by Kyle Norris
In the age of shiny-slick consumable products, anything that isn’t shiny-slick seems to always be given the last seat in the house with a crappy view and gum stuck to the cushion. Blair’s latest release, Slaveships and Radiowaves, is this sort of underdog. Solidly noteworthy, it was probably made for next to nothing, judging by the homegrown style of the disc’s inset and its sometimes barely sufferable recording quality. Regardless of its invention, praise be for its results.
A driving rhythmic insistence pulsates through everything Blair does, which is certainly his most defining character trait. Not unlike the rhythmic sustenance fueling the early work of Ben Harper, Blair’s material never wavers from this beating core. It’s steadfast in a track such as “Round the Corner,” which is threaded with subtle techno loops, sound effects, guitar workings and vocal layering, as well as in such pared-down acoustic numbers as “Leave ‘Em Hangin’.”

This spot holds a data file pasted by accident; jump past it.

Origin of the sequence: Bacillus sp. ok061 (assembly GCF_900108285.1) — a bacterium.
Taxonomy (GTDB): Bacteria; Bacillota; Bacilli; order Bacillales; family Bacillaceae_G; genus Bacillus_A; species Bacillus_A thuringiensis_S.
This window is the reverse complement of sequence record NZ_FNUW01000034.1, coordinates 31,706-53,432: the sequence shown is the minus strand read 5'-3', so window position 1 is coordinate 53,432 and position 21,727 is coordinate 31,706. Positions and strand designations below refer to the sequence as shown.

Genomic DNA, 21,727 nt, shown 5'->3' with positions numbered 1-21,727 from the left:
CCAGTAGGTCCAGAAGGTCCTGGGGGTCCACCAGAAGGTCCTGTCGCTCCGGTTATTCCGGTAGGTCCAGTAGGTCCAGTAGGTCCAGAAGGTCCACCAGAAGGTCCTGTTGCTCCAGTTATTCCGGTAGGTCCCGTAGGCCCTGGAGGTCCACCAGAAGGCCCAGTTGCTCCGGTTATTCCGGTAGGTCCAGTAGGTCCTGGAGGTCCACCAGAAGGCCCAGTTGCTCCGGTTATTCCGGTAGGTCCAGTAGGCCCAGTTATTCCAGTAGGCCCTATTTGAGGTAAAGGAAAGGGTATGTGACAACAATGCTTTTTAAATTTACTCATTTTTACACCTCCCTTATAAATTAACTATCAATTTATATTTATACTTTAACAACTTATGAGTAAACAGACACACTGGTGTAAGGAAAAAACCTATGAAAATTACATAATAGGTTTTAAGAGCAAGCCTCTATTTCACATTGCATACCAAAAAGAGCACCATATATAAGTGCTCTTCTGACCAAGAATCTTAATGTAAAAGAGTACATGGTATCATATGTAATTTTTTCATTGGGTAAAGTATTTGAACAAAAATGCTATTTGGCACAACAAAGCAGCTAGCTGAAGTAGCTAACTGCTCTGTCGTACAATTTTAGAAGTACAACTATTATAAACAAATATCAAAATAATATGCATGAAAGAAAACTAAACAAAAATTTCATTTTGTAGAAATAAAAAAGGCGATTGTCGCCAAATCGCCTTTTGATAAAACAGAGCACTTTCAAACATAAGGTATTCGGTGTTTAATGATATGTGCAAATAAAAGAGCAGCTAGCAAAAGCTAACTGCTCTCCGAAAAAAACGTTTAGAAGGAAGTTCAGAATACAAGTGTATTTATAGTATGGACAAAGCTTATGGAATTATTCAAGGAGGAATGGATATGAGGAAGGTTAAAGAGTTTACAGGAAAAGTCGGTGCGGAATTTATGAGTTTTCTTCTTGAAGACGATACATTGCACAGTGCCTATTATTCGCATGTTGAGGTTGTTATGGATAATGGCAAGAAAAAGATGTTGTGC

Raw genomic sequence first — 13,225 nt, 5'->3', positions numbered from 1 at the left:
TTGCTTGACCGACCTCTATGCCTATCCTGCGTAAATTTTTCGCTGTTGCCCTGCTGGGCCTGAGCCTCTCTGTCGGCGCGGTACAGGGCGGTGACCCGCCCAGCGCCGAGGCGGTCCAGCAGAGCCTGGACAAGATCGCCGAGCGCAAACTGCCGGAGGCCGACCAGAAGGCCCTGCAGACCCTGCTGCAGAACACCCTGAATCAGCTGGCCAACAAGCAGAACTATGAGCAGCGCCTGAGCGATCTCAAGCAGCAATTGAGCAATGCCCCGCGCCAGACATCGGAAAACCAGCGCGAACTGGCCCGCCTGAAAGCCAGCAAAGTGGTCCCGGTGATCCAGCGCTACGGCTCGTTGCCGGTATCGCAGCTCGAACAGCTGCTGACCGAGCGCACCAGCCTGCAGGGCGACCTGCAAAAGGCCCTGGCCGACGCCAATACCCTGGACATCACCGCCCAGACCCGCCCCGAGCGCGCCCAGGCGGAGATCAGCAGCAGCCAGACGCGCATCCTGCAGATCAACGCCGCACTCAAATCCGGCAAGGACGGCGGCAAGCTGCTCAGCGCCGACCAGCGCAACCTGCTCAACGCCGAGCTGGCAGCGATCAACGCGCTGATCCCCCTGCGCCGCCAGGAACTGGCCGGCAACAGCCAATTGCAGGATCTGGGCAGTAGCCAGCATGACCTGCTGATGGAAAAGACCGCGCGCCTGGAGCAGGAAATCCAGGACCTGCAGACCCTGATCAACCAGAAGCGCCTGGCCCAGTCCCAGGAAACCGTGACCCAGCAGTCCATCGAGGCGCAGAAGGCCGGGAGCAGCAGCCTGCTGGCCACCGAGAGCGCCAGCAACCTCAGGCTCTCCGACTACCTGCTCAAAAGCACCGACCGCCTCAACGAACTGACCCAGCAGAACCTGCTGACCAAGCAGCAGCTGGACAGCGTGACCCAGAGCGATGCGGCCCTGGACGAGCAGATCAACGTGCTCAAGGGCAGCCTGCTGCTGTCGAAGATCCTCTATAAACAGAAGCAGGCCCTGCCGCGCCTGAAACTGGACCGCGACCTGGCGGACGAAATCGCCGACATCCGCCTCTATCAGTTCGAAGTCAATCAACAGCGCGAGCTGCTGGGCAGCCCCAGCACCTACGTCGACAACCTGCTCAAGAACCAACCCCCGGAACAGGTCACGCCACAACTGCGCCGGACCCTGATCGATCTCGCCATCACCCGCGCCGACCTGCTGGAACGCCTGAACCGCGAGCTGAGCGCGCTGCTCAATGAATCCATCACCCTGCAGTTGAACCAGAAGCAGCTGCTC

The marriage of this trait with the man’s own brand of lyricism — itself an invitation into glass globes of song with landscapes haunted, fragmented and embittered — makes for meaty, intelligent listening.
Deliberately testing the stylistic waters, tracks take root in a multifold of genres. Grooves range from Latin-infused (with flamencoish guitar and percussion) to a Southern-sounding garage band weaving a drunken and jaded tale about a “sweet but bitter man” to the parody of the instantaneously likable and melodically oscillating pop song, “Pop.”
Selections lose inertia when the listener is cast into lyrical obscurity without any sort of footing in the song’s scaffolding, although clever word association and sentence structures (like the heartstoppingly tender yet loaded “tidal wave of tenderness”) prevail over this downfall.
Despite forgivable setbacks, Detroit’s own innovation stands out (as a Buddhist would say), like a muddied yet shining jewel in the center of a lotus flower.
E-mail Kyle Norris at email@example.com.